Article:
- The Willie and Martin Handcart Companies Disaster: Handle this one with extreme caution. If you even feel like you need to tell this story again, don’t let it characterize the whole overland story: first understand that this tragedy was an anomaly, a really rare exception to the otherwise safe and uneventful Mormon migration over a 20-year period. That it even happened at all was because of a combination of poor choices by leaders, overconfidence and zealousness, a ridiculously late season departure, and unfortunate but not unexpected early mountain storms. Indeed, there are many myths associated with the tragedy, the kind of faith-promoting but historically dubious narratives that often make their way into public Mormon discourse. To understand the accurate history of the event, you need to do some mandatory homework. Start with this reading that explores the myths and facts associated with the overall handcart experiment and the tragedies themselves. Then read Chad Orton’s seminal work in BYU Studies on the historical myths of the Sweetwater rescue. Or this pictorial summary on the Church website. And JI’s own Ben P has a fantastic summary of the Willie-Martin narrative in the Mormon imagination, problems with how the story has evolved over time, and appropriate ways of its use.
- Joy in the journey: Many diarists remember the experience with the fondness of both the new and the mundane: camp associations, singing and dancing, cooking, eating, and hunting, enjoying the new flora, fauna, and scenery and beauty of the West. People found time to keep diaries– not as many as we would like, especially by women, but they are a rich trove of beauty and sentiment and joy along with all the hard stuff. Many were new converts who were so excited just to meet and associate with other Mormons. And there were marriages and babies born and children playing and longtime friendships formed.
- Indian attacks happened very rarely, if ever. Historian Mel Bashore found only four (4) deaths reported to be by “Indian attack” in 20 years of Mormon pioneering. In fact, it is important to remember the perspective of Native Americans in all of the Mormons’ pioneering efforts, or what Church Historian Marlin K. Jensen in 2010 referred to as a story that is “seldom given adequate prominence.” For starters, the Omahas of eastern Nebraska pretty much saved the Mormons’ poor, starving keisters when they got to Winter Quarters, by feeding them and letting them stay on Omaha land. Then, as these groups of Euro-Americans entered the Utah, Idaho, Nevada, and Arizona territories, other groups of Utes, Shoshones, Paiutes, Goshutes, and Navajos gradually became dispossessed through land struggles, war, reservation policies, and physical and cultural assimilation. Freedom for one group meant dispossession for another. Or, as Jensen has reminded members in their commemorations of Pioneer Day: “Regardless of how one views the equities of Indian-Mormon relations in those times, the end result was that the land and cultural birthright Indians once possessed in the Great Basin were taken from them . . . What we can do, the least we can do from a distance of 160 years, is to acknowledge and appreciate the monumental loss this represents on the part of Utah’s Indians. That loss and its 160-year aftermath are the rest of the story.” For more on how Utah’s Indian history has been memorialized or not memorialized, see JI’s David G. on “Pioneer Day and Remembering/Forgetting Utah’s Indian Wars.”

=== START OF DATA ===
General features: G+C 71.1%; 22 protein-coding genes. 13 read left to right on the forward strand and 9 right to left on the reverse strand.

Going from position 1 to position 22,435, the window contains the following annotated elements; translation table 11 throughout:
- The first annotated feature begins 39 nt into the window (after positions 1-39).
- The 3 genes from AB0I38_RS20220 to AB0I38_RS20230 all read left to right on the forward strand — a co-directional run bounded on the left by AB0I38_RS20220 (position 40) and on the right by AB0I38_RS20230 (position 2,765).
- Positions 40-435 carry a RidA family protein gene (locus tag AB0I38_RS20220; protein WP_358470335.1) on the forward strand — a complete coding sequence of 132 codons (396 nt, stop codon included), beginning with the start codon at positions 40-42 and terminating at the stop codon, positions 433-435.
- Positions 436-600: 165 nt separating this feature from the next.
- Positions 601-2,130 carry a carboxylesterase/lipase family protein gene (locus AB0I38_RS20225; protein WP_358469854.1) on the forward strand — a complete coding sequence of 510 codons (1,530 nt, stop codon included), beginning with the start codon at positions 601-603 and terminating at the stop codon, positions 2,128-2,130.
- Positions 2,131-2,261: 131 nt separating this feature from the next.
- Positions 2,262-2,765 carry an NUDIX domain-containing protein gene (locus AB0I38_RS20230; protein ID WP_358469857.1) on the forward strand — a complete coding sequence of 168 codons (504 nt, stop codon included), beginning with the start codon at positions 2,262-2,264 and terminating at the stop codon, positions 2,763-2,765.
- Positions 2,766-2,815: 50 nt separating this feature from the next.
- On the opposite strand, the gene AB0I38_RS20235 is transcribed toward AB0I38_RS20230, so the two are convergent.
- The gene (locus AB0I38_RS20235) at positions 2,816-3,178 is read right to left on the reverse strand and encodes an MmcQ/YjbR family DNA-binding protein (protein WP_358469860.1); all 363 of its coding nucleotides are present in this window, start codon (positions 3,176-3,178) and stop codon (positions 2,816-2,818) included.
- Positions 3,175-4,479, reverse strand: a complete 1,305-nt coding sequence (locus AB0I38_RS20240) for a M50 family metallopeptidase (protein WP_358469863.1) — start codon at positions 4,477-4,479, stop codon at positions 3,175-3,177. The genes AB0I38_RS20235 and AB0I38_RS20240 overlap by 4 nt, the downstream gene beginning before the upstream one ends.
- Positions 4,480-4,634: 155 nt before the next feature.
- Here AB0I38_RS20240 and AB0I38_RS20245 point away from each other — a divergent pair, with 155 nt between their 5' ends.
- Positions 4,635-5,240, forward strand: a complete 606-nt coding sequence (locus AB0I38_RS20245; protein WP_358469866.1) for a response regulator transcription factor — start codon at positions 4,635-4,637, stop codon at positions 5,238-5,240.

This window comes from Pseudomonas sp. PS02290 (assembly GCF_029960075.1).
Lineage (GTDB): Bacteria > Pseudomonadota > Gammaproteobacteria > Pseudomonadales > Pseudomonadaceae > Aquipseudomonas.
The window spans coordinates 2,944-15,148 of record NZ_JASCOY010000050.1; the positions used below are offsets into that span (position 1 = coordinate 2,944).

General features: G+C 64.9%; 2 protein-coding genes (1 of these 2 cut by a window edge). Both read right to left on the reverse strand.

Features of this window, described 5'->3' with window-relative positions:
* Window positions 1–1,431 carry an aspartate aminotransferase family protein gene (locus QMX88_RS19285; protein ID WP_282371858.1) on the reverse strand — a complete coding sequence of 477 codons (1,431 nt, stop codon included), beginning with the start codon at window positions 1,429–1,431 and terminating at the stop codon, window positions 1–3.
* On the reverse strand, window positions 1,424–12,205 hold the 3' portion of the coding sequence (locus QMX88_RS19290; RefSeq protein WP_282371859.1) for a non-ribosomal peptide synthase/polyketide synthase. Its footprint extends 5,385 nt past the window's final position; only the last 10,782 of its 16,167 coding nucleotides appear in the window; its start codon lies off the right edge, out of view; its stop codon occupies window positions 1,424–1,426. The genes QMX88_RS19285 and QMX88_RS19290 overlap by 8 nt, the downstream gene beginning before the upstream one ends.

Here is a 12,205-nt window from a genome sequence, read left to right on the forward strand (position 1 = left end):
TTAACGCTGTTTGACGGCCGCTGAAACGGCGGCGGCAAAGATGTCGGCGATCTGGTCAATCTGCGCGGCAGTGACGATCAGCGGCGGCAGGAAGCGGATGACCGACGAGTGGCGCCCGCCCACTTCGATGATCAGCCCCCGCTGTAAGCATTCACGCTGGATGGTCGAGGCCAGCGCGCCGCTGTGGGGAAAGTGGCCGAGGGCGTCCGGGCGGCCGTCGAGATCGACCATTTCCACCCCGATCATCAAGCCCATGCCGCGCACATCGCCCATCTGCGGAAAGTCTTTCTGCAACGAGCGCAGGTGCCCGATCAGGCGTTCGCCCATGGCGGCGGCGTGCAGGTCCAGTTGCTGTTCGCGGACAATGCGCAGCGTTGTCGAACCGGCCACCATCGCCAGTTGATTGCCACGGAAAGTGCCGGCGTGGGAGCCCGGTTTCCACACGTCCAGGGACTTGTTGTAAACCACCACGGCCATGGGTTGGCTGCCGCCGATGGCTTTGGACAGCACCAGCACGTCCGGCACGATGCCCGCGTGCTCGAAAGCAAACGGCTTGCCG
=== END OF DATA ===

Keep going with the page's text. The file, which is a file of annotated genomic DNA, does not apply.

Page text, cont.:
- Broaden your definition of “pioneer” to international pioneers, later pioneers, your own personal pioneers, and pioneering in things like missionary work, education, and the contributions of underrepresented groups like women and people of color. Historian Ardis Parshall has devoted much digital ink to the pursuit of “non-traditional” pioneer stories, and her trove is rich: As a sampling, here is one on a pioneer in Ceylon; a Swiss-Russian; and a young man from Takaroa, in the Tuamotu Islands; a Japanese widow who worked in the mission home in Tokyo; this on the first missionary from Czechoslovakia and this on a Croat woman convert in Yugoslavia. Her ongoing series on the triumphs and tragedies of Armenian saints is carefully researched and compellingly important Here, here, here, here, with relevant comparisons to modern refugees here, and here. Parshall’s work reminds us that in the context of an expanding group narrative centered on pioneering stories, individuals hope for belonging within that narrative. Recent converts need to be reassured that their stories are important, too, that pioneering experiences come in every decade, and country and continent.
- Find relevant comparisons and meaning. Of course, you can always tap into the usual faith through hardship theme, but branch out into topics like showing compassion for refugees and immigrants, finding cheer in the journey, mourning with those that mourn, or the importance of families– leaving families, staying with your families, adopting families, suffering with families, surviving with families, finding diversity in families, church families, community families, and immigrant families. And of course, try to bring it around to how pioneer narratives- both historic and modern– are good for finding faith and in seeing our own faces in the historical past. This post by Keepa guest blogger Emily Gilliland Grover, models how to find much-needed gender and racial diversity in our pioneer stories, as well as to personalize pioneer stories for others. Show that you understand why pioneers made the choices they did. We don’t honor anybody merely because they suffered, but because they had the faith to come.
I hope that some of these tips are helpful as a framework for writing Pioneer Day talks, and I look forward to readers’ comments on what you would like to hear or not hear in these July Sunday meetings. What have been some of your favorite pioneer talks, or least favorites? Have you given a successful Pioneer Day talk, or do you revolt completely against the idea? Share your tips and ideas here.